Crawford Care Management

Home Safety

Falls pose the most significant and preventable safety threat for the elderly. Inadequate lighting and cluttered or obstructed walkways - in and outside the house - all increase the risk of falls in the elderly population. Make sure rooms are well lit - install lamp timers if necessary - and that loose items such as scatter rugs and extensions cords are removed. Install grab bars, an elevated toilet seat, shower seat, and other assistive equipment in the bathroom as soon as the individual demonstrates any need for assistance. The bathroom is the most dangerous place to fall!
 
And while falls pose the most obvious dangers, there are other safety-related measures you can take to protect your loved ones. Here are some additional tips for improving the safety of a home for the elderly.

  • Exchange traditional door handles for long shaped handles to make opening doors easier.
  • Check the temperature in the water heater twice a year to be sure the hottest temperature is not too hot. Older skin is easily burned.
  • Make sure all smoke detectors are in working order.
  • Ensure that all outside locks are functioning and that NONE require a key to open from the inside.
  • Make sure that telephones have large-font keypads that are easy to read.

Home for the Holidays
The time of year nears when families prepare to celebrate the holidays with loved ones. Chances are, you're either visiting someone or hosting guests during this time. If any of those visitors are elderly, there are steps you can take to make their stay more enjoyable. And if you think it might be too much trouble to host elderly relatives or friends, proper planning can make it doable.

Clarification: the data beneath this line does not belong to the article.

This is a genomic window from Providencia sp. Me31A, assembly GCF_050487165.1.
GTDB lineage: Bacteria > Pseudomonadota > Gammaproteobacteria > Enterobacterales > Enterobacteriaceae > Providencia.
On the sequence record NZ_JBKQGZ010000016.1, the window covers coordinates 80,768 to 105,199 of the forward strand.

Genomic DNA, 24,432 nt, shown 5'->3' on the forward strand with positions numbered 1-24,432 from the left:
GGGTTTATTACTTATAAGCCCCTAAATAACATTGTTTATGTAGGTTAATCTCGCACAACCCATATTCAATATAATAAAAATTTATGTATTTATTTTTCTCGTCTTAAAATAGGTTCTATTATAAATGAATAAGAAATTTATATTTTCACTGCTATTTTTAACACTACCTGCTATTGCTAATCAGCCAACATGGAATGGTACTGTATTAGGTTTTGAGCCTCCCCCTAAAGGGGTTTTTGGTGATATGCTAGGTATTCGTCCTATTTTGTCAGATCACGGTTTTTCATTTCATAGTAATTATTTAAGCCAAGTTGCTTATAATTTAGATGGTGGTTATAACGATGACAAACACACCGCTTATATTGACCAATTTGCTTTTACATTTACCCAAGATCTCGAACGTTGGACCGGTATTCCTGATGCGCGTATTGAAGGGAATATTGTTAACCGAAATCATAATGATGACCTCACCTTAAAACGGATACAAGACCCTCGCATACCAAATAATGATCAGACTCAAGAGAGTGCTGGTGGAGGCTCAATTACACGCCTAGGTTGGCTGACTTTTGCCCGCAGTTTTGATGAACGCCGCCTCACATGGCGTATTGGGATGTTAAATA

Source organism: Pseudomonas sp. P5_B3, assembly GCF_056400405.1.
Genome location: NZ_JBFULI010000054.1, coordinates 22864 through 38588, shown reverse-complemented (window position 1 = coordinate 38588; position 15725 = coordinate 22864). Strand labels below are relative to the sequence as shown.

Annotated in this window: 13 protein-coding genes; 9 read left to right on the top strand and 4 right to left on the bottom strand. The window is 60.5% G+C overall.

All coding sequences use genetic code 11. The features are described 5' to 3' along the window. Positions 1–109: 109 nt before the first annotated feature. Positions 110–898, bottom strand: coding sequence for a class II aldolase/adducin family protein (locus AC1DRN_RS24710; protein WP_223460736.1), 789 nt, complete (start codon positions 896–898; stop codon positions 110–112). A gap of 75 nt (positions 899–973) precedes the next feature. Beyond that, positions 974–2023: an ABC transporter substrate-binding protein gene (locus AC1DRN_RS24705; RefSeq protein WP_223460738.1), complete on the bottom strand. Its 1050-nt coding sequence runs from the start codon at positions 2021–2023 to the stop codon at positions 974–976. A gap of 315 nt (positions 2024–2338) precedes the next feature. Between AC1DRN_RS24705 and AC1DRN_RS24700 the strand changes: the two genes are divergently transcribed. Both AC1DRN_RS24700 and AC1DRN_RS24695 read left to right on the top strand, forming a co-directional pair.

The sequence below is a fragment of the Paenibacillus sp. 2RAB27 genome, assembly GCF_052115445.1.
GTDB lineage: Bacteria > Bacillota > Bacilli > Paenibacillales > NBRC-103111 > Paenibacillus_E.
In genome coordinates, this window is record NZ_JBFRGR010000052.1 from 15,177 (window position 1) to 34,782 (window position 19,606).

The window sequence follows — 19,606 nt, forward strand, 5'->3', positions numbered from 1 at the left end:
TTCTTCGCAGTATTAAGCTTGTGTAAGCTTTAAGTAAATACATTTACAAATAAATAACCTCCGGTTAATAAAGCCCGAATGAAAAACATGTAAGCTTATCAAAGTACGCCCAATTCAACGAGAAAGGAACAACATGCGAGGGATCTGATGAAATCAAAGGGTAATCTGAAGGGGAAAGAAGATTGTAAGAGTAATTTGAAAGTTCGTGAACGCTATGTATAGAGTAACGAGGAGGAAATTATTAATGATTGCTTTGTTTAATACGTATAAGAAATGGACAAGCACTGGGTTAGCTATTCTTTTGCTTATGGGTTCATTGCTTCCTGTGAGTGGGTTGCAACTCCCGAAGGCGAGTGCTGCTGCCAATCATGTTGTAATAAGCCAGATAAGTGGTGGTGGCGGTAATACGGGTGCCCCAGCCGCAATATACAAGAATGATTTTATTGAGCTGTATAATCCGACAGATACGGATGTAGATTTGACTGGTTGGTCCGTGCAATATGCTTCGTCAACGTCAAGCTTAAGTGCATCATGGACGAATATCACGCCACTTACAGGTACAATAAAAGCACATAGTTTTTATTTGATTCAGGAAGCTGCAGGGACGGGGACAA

Following are some simple ideas to help you prepare for older guests during the holidays or any time.

  • Your guests could need special bathroom accommodations. They may have even declined an offer to visit because they would be too embarrassed to ask for help. Some durable medical equipment companies rent elevated toilet seats and grip bars that give people added support to sit on and stand up from the commode.
  • Some companies also rent hospital-type beds, wheelchairs, walkers, and other equipment. Most provide delivery and pickup services. Before you rent, however, check with some non-profit organizations in your area, such as the American Cancer Society or Diabetes Association. Some groups have items that can be borrowed for short periods of time.
  • Make your visitors feel useful by enlisting their help with meal preparation. Most kitchen supply stores sell inexpensive peelers, paring knives, scissors, and can openers with oversized rubber grips that help anyone -regardless of age -with basic kitchen tasks. "Get Grandma involved by sitting her at the kitchen table and asking her to peel potatoes or apples for a pie," said Valerie Rufo, Vice President, Broadspire Care Management Services.
  • Try and give your guests a room that has easy access from the bedroom to the closest bathroom. Equip these rooms and possibly the hallway with nightlights so they can maneuver around at night.
  • Remove all scatter rugs or other items that your visitors could easily fall over.
  • Offer a bell or let them know it's OK to knock on their bedroom wall if your help is needed in the middle of the night.
  • Consider your visitors' likes and hobbies. Do they enjoy old-time movies? If so, offer to rent some of the golden oldies.

Broadspire Care Management can help assess your home and offer ideas to make the visit pleasant for everyone. Broadspire can also identify the most cost-effective durable medical equipment supplier for items you might rent or buy. For more information, call Broadspire Care Management at 866-354-0152.